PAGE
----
Michigan Lung and Critical Care MLCC sleep lab Grand Blanc Sleep Apnea Gregory Streff Mark Rittenger Pradeep Ramachandran

COPD (Chronic Obstructive Pulmonary Disease)

Chronic obstructive pulmonary disease (COPD) is a group of lung diseases that cause swelling of the airways. Emphysema and chronic bronchitis are the most common forms of COPD.

is a lung disease that involves damage to the air sacs (alveoli) in the lungs. The air sacs become dilated and are unable to deflate completely with breathing. This renders them incapable of filling with fresh air and limits their ability to move oxygen into the bloodstream, thus decreasing the amount of oxygen that gets to the body tissues.

Chronic Bronchitis
is an inflammation of the main airways (bronchi) that persists for a long period of time or recurs repeatedly. It is characterized by a cough that is productive of mucus for 3 months or more in at least 2 consecutive years, without the presence of any other disease that could account for this symptom.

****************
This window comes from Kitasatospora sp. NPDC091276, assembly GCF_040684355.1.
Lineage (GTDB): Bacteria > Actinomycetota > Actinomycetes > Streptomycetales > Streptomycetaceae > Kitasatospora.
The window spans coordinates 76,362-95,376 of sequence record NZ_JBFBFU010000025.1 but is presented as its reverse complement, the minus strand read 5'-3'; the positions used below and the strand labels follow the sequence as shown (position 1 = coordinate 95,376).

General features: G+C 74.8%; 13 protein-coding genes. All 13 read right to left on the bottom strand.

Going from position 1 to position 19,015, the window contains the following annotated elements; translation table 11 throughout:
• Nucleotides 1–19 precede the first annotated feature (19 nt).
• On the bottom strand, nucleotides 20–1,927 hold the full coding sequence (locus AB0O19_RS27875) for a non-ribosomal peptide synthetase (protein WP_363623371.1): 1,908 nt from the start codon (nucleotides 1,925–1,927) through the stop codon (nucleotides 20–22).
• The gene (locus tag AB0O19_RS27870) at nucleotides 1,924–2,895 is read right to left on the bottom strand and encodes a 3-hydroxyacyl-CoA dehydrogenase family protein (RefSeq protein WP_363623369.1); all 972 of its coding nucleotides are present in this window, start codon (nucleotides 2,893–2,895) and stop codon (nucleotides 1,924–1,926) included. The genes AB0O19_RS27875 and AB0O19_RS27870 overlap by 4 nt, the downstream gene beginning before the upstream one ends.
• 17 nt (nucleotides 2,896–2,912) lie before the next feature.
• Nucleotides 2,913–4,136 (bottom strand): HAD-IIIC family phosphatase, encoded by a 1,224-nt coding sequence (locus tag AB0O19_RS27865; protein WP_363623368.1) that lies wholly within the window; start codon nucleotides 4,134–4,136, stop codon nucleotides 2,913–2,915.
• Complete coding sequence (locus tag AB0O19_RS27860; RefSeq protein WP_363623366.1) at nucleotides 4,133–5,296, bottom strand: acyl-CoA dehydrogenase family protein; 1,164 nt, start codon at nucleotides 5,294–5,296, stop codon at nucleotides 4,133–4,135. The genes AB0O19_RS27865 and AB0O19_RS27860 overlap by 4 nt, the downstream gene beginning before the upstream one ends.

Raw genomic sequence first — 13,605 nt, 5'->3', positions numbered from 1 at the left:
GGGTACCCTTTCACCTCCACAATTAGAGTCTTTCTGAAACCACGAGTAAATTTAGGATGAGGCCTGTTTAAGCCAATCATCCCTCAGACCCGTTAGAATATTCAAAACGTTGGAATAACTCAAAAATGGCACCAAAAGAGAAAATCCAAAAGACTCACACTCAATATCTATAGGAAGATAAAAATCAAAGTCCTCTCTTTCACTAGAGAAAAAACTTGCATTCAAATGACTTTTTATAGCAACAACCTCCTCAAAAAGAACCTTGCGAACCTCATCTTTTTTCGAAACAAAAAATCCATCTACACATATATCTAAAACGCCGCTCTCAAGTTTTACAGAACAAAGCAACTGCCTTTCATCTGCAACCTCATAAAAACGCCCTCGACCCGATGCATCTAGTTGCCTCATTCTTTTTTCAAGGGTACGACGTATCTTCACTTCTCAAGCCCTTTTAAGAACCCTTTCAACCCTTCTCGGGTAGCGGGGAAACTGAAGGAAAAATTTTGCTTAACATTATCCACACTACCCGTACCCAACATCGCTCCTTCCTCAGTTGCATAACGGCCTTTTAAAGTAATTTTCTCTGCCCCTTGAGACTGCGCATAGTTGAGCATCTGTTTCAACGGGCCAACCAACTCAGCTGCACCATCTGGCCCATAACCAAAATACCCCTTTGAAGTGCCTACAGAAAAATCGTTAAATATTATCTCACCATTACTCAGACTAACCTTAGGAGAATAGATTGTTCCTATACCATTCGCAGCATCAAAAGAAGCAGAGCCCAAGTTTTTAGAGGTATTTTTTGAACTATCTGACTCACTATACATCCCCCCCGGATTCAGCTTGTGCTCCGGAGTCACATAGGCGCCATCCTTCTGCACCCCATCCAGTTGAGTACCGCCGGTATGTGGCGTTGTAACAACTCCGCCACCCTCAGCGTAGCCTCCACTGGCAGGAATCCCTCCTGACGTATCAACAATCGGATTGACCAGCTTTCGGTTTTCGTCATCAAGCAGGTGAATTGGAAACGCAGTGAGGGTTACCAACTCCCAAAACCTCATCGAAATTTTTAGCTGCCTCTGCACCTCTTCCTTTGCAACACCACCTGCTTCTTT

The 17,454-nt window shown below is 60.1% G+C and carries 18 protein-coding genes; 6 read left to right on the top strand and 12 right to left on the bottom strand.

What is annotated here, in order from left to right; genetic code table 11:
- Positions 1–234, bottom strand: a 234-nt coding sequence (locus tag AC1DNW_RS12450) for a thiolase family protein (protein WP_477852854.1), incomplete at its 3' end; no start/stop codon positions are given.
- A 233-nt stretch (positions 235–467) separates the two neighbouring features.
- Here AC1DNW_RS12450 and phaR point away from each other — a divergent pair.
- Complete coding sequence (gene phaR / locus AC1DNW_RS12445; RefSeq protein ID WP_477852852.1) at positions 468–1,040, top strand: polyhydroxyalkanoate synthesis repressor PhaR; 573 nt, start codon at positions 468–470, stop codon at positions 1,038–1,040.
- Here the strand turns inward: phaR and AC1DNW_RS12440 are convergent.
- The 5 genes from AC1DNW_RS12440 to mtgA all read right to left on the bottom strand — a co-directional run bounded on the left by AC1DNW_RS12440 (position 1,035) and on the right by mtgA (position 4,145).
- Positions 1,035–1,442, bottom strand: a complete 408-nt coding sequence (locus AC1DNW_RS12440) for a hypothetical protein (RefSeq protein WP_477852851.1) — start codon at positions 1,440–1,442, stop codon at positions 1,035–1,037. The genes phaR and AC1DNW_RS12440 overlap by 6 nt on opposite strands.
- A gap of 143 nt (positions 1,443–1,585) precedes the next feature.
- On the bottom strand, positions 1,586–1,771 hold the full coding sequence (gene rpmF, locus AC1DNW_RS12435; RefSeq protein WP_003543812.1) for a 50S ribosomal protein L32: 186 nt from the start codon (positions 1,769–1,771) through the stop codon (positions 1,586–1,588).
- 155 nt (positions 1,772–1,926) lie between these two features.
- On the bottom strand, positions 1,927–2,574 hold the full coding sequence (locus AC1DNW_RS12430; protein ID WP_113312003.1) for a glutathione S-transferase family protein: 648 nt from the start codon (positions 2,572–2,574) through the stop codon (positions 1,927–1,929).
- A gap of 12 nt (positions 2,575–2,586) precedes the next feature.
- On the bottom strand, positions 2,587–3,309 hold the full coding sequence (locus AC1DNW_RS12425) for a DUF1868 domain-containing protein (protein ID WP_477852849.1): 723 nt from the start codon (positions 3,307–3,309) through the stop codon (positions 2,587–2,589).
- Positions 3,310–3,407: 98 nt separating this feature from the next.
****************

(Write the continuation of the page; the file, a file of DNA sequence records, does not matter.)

Causes, incidence and risk factors
The leading cause of COPD is smoking. Prolonged tobacco use causes lung inflammation and destroys the air sacs in the lungs. Other risk factors for COPD are exposure to second-hand smoke, male gender and working or living in a polluted environment.


  • Shortness of breath (dyspnea) persisting for months to years
  • Wheezing
  • Decreased exercise tolerance
  • Cough with or without phlegm


  • A chest X-ray can show an over-expanded lung (hyperinflation), and a chest CT scan may show emphysema.
  • A sample of blood taken from an artery (arterial blood gas/ABG) may show low levels of oxygen (hypoxemia) and high level of carbon dioxide.
  • Pulmonary function tests show decreased airflow rates while exhaling, and air-trapping.
Treatment includes inhalers that dilate the airways (bronchodilators), decrease bronchospasm (anticholinergics) and decrease inflammation (inhaled steroids). Stopping smoking is essential to effective treatment.

Antibiotics are used in addition to oral or IV steroids for severe flare-ups. Eventually, oxygen may be required and lung rehabilitation programs have been shown to be helpful in some individuals.


9450 S. Saginaw Street, Suite EGrand Blanc, Michigan 48439Telephone 810.695.4000FAX 810.695.4055